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167 Possible Causes for Hyperactivity, Paranoid Personality Disorder

  • Acute Amphetamine Intoxication

    Amphetamine Intoxication generally begins with a "high" feelings, followed by the development of symptoms such as euphoria with enhanced vigor, gregariousness, hyperactivity[] Hallucinations Psychosis Seizures Rapid or slow heart beat (tachycardia or bradycardia) Hyperthermia The hyperthermia that occurs frequently during MA overdose can be due to muscular hyperactivity[] Adderall Overdose Symptoms (Moderate) Patients with mild-to-moderate amphetamine poisoning may present with the following symptoms: hyperactivity diaphoresis flushing mydriasis[]

  • Paranoid Personality Disorder

    , fanatic, querulant and sensitive paranoid personality disorder.[] References Other mental illnesses Alzheimer's disease Anxiety Asperger syndrome Attention deficit hyperactivity disorder Bipolar disorder Bovine spongiform encephalopathy[] One found that CBT alters the brain pathways involved in fear extinction—a common psychological phenomenon whereby a learned fear response declines—by decreasing hyperactivity[]

  • Dementia

    Subtypes of Delirium The three subtypes of delirium are hyperactive, hypoactive, and mixed.[] The mixed subtype is characterized by fluctuations between the hyperactive and hypoactive subtypes.[] Patients with the hyperactive subtype may be agitated, disoriented, and delusional, and may experience hallucinations.[]

  • Alcohol Withdrawal Delirium

    Clinical characteristics include CONFUSION; DELUSIONS; vivid HALLUCINATIONS; TREMOR; agitation; insomnia; and signs of autonomic hyperactivity (e.g., elevated blood pressure[] […] delirium tremens alcohol withdrawal-induced delirium Tremens delirium tremens,alcohol withdrawal induced alcohol withdrawal hallucinosis alcohol withdrawal associated autonomic hyperactivity[] Clinical characteristics include confusion; delusions; vivid hallucinations; tremor; agitation; insomnia; and signs of autonomic hyperactivity (e.g., elevated blood pressure[]

  • Tricyclic Antidepressant Overdose

    Imipramine therapy and seizures: three children treated for hyperactive behavioral disorders .[] Imipramine therapy and seizures: three children treated for hyperactive behavioral disorders.[] Imipramine and electrocardiographic abnormalities in hyperactive children . Am J Psychiatry 1975 ; 132: 542 – 545 ).[]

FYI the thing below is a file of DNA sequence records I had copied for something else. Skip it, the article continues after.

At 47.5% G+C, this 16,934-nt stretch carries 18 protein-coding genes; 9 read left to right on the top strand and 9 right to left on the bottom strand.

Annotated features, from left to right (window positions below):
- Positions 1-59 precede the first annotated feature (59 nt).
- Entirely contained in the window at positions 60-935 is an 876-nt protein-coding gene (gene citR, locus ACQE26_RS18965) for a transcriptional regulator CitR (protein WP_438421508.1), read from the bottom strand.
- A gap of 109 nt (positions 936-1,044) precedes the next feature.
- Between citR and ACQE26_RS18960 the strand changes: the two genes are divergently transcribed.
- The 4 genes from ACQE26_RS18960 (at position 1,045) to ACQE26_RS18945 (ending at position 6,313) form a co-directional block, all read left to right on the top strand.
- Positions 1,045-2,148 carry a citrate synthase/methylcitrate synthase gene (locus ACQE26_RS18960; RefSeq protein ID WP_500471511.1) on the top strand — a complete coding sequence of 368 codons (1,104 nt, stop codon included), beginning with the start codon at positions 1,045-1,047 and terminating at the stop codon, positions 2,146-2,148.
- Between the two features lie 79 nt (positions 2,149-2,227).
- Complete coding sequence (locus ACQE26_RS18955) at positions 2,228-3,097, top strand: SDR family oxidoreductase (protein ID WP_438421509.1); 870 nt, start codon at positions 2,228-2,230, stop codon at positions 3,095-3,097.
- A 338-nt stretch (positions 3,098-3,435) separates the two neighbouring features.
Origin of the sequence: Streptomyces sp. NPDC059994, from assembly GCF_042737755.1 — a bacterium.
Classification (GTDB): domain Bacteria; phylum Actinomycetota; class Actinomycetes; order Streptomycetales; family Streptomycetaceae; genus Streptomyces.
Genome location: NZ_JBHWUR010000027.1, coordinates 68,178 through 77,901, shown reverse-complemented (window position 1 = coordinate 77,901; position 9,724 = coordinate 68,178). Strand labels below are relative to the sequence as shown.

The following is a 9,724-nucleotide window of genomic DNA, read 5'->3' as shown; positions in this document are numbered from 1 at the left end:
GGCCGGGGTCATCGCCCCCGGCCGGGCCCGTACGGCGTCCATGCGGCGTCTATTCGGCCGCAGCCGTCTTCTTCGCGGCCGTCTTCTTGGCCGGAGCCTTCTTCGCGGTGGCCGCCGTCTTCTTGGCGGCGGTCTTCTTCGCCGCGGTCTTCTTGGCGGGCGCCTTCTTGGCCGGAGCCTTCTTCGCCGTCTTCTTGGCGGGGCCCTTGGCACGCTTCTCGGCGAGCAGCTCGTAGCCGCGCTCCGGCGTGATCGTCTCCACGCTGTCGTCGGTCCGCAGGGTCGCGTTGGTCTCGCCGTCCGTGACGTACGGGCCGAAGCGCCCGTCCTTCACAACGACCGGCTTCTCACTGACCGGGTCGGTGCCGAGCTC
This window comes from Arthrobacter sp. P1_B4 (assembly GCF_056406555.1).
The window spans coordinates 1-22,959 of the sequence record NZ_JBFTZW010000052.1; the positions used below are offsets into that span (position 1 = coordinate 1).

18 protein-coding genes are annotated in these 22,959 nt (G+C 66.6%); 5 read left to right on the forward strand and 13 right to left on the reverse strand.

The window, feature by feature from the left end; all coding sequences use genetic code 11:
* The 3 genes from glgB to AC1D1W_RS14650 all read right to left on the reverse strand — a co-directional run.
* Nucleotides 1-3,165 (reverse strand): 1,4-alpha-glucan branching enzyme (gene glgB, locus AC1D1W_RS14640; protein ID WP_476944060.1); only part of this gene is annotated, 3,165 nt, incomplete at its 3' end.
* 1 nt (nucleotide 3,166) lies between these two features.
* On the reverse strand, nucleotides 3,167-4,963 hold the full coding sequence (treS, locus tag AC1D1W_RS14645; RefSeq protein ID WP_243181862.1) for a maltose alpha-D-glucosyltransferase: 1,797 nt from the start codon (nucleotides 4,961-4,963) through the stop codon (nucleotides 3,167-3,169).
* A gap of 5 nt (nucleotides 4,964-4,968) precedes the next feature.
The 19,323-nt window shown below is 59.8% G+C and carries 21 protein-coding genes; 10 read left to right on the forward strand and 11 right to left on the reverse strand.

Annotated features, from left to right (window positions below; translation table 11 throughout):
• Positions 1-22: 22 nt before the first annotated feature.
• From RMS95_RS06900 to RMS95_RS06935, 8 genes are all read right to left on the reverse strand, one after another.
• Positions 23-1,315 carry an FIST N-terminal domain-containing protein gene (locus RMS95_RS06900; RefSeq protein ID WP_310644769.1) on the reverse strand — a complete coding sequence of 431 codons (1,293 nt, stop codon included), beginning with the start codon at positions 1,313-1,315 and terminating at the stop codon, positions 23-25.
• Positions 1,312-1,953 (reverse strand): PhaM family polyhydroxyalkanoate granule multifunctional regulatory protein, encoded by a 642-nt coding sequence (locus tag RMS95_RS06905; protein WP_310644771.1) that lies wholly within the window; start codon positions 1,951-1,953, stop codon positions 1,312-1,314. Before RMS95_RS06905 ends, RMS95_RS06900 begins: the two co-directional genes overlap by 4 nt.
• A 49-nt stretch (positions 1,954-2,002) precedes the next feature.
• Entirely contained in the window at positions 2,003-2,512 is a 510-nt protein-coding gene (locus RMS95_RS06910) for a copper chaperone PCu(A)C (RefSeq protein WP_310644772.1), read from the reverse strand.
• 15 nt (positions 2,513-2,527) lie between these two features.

• Amphetamine Delusional Disorder

    (e.g., inability to sit still) Impulsivity (e.g., interrupting or intruding on others) Hyperactivity is less common in adults.[] […] significant overlap with delusional disorder obsessive-compulsive disorder patients often have insight into their obsessions and compulsions paranoid personality disorder[] Delusional Disorder may be associated with Obsessive-Compulsive Disorder, Body Dysmorphic Disorder, and Paranoid, Schizoid, or Avoidant Personality Disorders.[]

  • Amanita Muscaria Poisoning

    It affects perception and control – visual, spatial, and auditory distortions, hyperactivity, myotonic jerks, convulsions, and retrograde amnesia.[] The shamanic preparation and use of the mushroom are meant to induce higher levels of consciousness, vivid visions, spiritual growth, elation and hyperactivity.[] Individuals whos GABA receptors are blocked or damaged due to heavy metals in the hippocampus -most commonly Aluminum- have a higher chance of expressing hyperactive disorders[]

  • Lysergic Acid Diethylamide Poisoning

    […] include the following: Mydriasis Hypertension Tachycardia Flushing Sweating Loss of appetite Nausea Diarrhea Dry mouth Drowsiness Sleeplessness Weakness Paresthesias Tremors Hyperactive[]

  • Anticholinergic Toxicity

    The central effects of cholinergic blockade include agitation, amnesia, anxiety, ataxia, coma, confusion, delirium, disorientation, dysarthria, hallucinations, hyperactivity[] Central toxic effects include anxiety, delirium, disorientation, hallucinations, hyperactivity, and seizures. 2 Severe poisoning may produce coma, medullary paralysis, and[] It typically presents with delirium, paranoia, tachycardia, hypertension, hyperpyrexia, diaphoresis, mydriasis, seizures, and hyperactive bowel sounds.[]

  • Cocaine Abuse

    The disorder can cause inattention, hyperactivity, and impulsivity.[] Examples of various symptoms that may be displayed by someone who is abusing cocaine can include: Behavioral symptoms : Sudden, unexplained bursts of hyperactivity Sudden,[] The abuser is likely to experience personality changes, becoming more hyperactive, paranoid, anxious and irritable.[]

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